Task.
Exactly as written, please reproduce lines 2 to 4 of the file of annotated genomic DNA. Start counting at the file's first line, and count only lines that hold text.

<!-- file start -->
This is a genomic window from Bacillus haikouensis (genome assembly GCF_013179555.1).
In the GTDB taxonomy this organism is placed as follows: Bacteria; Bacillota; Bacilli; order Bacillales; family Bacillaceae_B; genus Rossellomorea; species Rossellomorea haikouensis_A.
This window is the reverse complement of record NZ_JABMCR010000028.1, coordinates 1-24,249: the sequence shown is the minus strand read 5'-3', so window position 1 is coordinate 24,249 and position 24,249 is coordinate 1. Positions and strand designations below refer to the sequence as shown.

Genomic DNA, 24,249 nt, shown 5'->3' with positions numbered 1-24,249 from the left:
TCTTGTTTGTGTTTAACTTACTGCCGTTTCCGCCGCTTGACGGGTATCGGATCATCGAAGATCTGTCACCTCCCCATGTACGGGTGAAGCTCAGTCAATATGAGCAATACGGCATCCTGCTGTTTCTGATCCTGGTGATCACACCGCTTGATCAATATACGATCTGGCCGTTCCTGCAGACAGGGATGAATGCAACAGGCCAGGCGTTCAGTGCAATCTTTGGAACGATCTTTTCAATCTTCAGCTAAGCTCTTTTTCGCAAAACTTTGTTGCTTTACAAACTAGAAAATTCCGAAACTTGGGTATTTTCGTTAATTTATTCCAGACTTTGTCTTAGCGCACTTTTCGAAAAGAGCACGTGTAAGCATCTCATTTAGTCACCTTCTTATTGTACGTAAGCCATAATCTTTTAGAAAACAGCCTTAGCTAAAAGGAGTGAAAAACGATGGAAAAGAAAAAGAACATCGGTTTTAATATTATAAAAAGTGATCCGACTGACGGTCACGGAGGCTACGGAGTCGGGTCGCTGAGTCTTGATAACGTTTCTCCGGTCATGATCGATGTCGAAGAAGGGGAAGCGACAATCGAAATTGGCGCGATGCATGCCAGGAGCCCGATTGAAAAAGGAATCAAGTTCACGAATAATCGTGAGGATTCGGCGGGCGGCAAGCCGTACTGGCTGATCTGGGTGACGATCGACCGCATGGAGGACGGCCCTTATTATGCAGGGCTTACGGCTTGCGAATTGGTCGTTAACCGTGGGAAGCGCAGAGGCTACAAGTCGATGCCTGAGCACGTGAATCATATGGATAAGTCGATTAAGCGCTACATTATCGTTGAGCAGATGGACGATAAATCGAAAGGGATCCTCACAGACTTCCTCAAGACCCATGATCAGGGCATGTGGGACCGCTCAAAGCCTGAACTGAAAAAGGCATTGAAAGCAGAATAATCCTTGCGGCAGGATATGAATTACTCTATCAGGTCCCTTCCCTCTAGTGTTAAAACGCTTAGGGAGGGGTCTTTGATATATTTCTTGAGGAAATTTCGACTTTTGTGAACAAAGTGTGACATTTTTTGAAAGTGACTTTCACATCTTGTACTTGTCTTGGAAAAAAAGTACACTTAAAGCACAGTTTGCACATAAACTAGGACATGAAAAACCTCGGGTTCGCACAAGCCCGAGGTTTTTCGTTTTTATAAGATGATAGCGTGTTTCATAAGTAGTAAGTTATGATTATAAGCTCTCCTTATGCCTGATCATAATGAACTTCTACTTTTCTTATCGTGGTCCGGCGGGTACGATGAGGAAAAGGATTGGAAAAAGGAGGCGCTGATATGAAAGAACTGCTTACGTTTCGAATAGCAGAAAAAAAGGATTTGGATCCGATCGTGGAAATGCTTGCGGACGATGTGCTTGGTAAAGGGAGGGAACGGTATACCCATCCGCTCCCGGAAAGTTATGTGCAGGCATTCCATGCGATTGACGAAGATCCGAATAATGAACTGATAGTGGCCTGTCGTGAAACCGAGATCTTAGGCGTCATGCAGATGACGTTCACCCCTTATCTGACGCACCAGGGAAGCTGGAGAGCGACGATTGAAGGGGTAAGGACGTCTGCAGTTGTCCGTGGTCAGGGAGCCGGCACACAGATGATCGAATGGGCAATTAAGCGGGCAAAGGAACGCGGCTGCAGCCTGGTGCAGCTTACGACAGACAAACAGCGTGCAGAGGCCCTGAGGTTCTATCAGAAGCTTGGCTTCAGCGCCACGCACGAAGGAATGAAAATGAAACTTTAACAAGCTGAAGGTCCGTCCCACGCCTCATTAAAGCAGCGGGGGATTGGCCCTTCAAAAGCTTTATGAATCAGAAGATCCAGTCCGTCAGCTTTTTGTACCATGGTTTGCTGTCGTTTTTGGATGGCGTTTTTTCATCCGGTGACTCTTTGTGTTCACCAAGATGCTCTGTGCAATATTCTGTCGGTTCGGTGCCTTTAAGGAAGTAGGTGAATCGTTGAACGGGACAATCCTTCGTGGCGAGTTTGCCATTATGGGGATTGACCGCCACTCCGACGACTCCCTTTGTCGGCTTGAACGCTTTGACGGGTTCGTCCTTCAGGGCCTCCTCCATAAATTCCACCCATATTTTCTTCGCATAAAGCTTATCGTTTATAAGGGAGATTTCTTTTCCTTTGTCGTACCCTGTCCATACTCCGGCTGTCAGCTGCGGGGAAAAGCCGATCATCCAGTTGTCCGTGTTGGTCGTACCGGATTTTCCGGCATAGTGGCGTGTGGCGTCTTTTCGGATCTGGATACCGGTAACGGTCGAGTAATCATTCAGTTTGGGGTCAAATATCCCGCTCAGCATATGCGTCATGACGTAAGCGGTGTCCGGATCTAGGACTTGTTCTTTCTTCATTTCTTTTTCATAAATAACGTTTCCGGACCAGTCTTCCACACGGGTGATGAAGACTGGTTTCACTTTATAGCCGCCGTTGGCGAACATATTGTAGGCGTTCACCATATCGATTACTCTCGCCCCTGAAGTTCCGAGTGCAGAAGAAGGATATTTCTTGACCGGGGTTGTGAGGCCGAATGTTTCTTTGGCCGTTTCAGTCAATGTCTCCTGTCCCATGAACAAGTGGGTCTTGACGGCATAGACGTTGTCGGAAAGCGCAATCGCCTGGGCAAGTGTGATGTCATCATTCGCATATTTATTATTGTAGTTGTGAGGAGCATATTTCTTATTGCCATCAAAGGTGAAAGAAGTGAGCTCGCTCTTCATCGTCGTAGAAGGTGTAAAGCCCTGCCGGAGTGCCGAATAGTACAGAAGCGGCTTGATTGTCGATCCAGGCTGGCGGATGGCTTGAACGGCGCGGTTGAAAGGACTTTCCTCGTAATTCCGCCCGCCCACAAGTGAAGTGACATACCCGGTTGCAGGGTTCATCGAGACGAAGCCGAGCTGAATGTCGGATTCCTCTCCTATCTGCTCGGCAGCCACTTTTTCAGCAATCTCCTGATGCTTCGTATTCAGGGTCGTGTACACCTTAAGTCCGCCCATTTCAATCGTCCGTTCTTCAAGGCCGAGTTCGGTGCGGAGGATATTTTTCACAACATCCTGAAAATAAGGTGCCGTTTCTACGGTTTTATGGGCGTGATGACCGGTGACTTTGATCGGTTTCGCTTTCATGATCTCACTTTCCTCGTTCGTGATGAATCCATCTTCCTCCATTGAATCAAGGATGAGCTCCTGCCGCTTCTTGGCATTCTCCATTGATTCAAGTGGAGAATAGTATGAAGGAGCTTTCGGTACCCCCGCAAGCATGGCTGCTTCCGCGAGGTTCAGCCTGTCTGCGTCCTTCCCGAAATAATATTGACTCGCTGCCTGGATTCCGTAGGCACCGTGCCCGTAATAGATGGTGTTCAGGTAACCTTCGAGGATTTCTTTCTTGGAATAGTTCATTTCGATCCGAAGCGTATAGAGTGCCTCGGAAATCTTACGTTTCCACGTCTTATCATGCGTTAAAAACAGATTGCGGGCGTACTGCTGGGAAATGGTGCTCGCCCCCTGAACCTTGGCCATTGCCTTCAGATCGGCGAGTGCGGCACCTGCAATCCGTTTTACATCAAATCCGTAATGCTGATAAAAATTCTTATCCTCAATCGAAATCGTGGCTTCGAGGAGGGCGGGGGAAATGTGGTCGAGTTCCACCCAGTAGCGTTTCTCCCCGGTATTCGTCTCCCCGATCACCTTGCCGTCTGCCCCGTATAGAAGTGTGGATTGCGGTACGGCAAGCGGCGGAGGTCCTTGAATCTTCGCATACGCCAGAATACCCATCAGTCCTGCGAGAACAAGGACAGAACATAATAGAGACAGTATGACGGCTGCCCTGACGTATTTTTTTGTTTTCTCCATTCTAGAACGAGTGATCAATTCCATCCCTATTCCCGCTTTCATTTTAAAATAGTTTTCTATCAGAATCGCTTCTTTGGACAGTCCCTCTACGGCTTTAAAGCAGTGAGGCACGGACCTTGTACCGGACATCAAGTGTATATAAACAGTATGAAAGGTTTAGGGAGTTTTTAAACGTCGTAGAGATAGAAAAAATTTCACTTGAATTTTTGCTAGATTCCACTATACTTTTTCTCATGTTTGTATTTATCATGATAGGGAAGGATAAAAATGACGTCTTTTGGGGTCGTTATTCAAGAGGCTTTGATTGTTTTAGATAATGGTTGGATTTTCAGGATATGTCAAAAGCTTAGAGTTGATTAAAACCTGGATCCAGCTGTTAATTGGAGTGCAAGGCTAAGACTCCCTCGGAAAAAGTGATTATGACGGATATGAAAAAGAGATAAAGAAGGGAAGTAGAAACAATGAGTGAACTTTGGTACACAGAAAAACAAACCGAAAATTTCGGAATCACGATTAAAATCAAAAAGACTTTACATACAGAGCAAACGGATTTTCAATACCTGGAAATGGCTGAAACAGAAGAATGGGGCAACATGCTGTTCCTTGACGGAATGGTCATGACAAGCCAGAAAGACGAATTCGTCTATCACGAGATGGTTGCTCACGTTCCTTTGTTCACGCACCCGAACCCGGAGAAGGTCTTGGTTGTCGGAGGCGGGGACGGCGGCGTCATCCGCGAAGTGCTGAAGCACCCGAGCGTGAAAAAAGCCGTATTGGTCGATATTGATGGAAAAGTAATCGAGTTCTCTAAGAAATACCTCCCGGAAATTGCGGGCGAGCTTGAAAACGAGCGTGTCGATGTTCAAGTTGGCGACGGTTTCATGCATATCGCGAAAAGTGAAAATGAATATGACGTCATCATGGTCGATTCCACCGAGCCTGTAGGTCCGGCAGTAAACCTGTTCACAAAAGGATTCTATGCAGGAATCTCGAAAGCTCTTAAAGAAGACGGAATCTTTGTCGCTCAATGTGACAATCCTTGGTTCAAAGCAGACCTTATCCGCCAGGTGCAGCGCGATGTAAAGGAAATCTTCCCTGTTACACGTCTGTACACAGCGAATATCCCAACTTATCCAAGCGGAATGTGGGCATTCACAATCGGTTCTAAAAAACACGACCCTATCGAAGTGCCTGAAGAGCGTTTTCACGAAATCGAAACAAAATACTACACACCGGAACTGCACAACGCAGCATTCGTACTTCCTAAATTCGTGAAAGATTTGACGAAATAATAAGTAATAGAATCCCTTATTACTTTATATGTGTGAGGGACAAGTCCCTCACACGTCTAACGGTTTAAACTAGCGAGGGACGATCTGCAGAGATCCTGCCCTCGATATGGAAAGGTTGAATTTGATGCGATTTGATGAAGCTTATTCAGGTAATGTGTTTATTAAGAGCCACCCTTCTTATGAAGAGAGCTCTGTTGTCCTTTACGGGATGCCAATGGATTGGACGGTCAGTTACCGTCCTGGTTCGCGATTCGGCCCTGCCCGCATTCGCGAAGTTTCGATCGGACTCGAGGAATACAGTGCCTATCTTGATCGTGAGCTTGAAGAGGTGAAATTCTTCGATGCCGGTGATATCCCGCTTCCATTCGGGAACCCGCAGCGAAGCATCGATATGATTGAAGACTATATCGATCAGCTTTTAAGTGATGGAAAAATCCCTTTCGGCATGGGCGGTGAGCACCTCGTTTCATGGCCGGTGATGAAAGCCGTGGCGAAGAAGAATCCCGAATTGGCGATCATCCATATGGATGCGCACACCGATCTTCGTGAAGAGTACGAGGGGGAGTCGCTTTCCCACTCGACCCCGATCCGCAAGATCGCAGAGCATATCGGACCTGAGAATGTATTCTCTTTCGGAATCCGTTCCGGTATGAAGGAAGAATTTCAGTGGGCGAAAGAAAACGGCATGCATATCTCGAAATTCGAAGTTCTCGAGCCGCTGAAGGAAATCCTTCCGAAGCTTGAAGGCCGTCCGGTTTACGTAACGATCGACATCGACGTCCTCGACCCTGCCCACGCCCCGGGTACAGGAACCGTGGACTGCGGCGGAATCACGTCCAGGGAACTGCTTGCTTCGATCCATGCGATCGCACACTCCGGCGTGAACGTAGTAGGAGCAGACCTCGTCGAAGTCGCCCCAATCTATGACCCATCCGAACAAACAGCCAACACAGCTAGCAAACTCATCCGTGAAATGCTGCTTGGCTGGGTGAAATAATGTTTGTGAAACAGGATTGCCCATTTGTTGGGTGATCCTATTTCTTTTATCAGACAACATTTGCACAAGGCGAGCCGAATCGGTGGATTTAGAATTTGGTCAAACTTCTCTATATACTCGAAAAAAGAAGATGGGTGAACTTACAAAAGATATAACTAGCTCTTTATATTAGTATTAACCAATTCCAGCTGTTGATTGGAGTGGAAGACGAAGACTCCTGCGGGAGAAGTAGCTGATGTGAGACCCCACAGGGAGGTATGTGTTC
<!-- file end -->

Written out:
In the GTDB taxonomy this organism is placed as follows: Bacteria; Bacillota; Bacilli; order Bacillales; family Bacillaceae_B; genus Rossellomorea; species Rossellomorea haikouensis_A.
This window is the reverse complement of record NZ_JABMCR010000028.1, coordinates 1-24,249: the sequence shown is the minus strand read 5'-3', so window position 1 is coordinate 24,249 and position 24,249 is coordinate 1. Positions and strand designations below refer to the sequence as shown.

Genomic DNA, 24,249 nt, shown 5'->3' with positions numbered 1-24,249 from the left: